How Are Advertisers Overcoming Consumer Desensitisation on Social Media? - MCM

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June 26, 2015 Carl Winter

How Are Advertisers Overcoming Consumer Desensitisation on Social Media?

It is estimated the average person sees around 5000 ads per day. A study by Social@Ogilvy of over 5,500 social media users across 11 countries recommends that brands are more likely to engage with consumers by targeting those that have a higher influence in social media and go beyond liking or sharing brand content.

The research focuses upon two key user segments: ‘sharers’ and ‘brand promoters’. Sharers are users who would only go as far as liking/sharing/retweeting content but no further interaction or regurgitation. ‘Brand promoters’ on the other hand, are people who are self-identified as being extremely likely to recommend brands and products to friends. These individuals go further than simply liking/ sharing/ retweeting, and would actively recommend a brand to friends and directly interact with brands online.

The research shows that while over half (54%) of UK respondents are sharers, only 15% are true brand promoters. This relationship between the brand and promoter could be a result of mutual alignment of personality, values or simply the concept of the brand accurately reflecting the brand promoter’s personal identity. Global managing director of Social@Ogilvy, Thomas Crampton, said: “If you engage with true brand promoters you will have a stronger hit. It doesn’t mean you have to identify all of them; you have to engage with the whole group as you would want to engage with the true brand promoters. It’s smaller and bigger than it seems because you fundamentally change the way you interact on social.”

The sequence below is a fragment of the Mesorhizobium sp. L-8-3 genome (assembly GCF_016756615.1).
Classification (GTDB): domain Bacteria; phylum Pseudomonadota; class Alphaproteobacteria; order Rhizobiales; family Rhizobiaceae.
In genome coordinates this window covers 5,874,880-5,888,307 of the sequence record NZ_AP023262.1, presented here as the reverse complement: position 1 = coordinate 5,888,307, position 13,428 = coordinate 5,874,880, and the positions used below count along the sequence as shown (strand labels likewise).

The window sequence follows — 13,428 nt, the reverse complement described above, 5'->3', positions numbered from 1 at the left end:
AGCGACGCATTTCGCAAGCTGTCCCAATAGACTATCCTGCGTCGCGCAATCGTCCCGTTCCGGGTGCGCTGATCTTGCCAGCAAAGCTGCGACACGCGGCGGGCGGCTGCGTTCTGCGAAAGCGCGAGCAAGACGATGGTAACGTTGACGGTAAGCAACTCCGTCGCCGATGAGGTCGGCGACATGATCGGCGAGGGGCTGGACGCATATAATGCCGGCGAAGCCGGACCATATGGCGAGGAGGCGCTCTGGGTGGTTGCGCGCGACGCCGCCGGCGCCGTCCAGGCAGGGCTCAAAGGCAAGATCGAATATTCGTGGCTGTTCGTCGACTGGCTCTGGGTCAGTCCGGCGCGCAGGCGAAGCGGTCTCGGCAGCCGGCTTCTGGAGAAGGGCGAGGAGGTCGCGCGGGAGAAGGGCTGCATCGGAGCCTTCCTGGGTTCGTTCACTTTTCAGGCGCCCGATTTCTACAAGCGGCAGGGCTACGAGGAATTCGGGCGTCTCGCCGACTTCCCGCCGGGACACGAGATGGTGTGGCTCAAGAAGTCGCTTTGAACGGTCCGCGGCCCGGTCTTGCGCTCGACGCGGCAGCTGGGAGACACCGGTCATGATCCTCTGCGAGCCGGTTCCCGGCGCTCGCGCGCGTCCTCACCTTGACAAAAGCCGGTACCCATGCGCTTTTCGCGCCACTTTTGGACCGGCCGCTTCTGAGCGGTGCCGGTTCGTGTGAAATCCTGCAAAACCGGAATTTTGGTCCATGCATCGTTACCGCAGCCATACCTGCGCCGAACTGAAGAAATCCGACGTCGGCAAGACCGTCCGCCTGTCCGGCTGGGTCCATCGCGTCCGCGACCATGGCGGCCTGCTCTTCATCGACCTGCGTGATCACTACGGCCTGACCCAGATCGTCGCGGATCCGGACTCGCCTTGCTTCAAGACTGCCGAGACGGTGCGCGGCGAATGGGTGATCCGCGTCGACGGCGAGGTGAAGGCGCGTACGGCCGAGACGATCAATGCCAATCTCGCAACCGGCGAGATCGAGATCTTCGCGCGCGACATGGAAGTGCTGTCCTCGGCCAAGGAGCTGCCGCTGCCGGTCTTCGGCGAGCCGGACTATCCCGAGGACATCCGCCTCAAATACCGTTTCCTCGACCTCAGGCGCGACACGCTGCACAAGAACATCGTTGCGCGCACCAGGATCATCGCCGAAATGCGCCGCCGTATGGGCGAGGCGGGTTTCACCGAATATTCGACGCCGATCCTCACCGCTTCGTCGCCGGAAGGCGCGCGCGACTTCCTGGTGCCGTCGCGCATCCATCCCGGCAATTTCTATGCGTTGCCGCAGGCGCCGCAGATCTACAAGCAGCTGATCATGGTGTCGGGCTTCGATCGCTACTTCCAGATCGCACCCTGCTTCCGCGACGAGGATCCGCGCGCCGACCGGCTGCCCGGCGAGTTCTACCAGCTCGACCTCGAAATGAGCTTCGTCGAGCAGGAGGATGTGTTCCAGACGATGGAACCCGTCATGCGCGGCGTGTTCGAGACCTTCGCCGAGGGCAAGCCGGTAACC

One of the prime reasons brand promoters follow brands is to be associated with them, which 24% do versus only 19% of sharers. A third (34%) also believe a brand’s reputation is important, compared to only a quarter (23%) of sharers and they prefer to link a brand to their own personal identity, with 34% saying they feel better about themselves after using a brand; only 23% of sharers say the same.

In conclusion, the research suggests that brands need to build relevance and trust through content if they wish use social media to transform their brand, business and reputation. However the content should be designed to connect with the promoters, by moving from targeting by broad demographics to behaviours, using culturally relevant storytelling in real-time and moving from managing a community to customer engagement.


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